Oil Sands Opponents Turn Focus to Enbridge’s Pacific Pipeline Project

Oil Sands Opponents Turn Focus to Enbridge’s Pacific Pipeline Project

A new report signals that the Northern Gateway pipeline project will become the next battleground over the future of the Alberta tar sands.

By Jeffrey Jones, Reuters

ALBERTA, Canada—Enbridge Inc’s proposed $5.3 billion pipeline to British Columbia poses a raft of environmental risks, according to a new report that signals the project will become the next battleground over the future of Canada’s oil sands.

The study by a trio of environmental groups, released on Tuesday, comes fast on the heels of a decision to push back approval of TransCanada Corp’s Alberta-to-Texas Keystone XL pipeline by more than a year.

The delay has led Canada’s oil industry and Prime Minister Stephen Harper’s government to intensify their emphasis on exporting oil sands-derived crude to Asia.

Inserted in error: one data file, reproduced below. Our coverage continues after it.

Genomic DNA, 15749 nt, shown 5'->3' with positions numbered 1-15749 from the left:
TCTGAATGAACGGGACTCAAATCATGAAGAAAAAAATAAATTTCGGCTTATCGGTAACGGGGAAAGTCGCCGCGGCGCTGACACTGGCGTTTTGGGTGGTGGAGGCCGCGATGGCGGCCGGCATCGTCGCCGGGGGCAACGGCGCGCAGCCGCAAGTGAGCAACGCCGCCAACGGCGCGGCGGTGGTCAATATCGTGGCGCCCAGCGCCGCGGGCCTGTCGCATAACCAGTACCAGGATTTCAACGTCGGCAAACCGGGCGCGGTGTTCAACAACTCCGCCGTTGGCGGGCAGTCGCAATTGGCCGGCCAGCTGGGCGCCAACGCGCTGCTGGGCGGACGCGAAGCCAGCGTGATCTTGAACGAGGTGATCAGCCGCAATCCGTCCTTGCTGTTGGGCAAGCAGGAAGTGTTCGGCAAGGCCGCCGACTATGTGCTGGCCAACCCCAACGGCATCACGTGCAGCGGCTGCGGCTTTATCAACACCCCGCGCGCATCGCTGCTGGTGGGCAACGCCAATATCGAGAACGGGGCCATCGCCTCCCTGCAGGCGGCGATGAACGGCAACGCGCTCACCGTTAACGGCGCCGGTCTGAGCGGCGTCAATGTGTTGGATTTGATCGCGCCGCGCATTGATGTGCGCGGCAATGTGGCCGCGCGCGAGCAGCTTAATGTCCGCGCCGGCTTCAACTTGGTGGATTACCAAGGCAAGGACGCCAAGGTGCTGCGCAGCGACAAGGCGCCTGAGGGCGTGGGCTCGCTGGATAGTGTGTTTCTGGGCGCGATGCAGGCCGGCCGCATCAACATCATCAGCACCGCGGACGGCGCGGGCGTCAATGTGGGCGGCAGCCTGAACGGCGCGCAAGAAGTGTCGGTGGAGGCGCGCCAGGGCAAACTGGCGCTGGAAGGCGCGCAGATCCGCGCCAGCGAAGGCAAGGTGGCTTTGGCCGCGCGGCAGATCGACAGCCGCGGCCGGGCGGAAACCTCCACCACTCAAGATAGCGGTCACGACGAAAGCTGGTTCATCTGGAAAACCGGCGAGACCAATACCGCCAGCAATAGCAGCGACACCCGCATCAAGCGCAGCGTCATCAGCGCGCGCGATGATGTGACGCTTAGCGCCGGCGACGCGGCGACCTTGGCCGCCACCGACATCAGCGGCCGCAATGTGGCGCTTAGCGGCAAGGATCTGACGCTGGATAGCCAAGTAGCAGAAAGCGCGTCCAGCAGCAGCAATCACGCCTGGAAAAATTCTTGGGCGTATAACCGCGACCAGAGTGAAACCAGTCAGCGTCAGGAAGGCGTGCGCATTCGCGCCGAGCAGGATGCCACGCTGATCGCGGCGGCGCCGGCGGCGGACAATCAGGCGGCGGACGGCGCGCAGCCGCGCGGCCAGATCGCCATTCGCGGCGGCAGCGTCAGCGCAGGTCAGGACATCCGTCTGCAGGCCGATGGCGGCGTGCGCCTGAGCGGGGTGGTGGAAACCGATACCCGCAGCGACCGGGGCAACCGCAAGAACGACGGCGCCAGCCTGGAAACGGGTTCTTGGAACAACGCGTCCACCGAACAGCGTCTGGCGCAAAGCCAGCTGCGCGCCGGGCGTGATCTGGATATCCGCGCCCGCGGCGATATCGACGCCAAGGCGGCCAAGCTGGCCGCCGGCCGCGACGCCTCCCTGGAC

The Enbridge project, known as the Northern Gateway pipeline, is the first attempt at doing that in scale.

But the new report—issued by the Natural Resources Defense Council, Pembina Institute and Living Oceans Society—says the project would threaten native communities, salmon fishery and wildlife habitat on land and in waters off the West Coast.

The report uses last year’s Enbridge pipeline rupture and oil spill in Michigan, and even the Fukushima nuclear disaster in Japan, as examples of why governments and regulators should block the proposal to bisect the rugged Western Canadian province with steel pipe.

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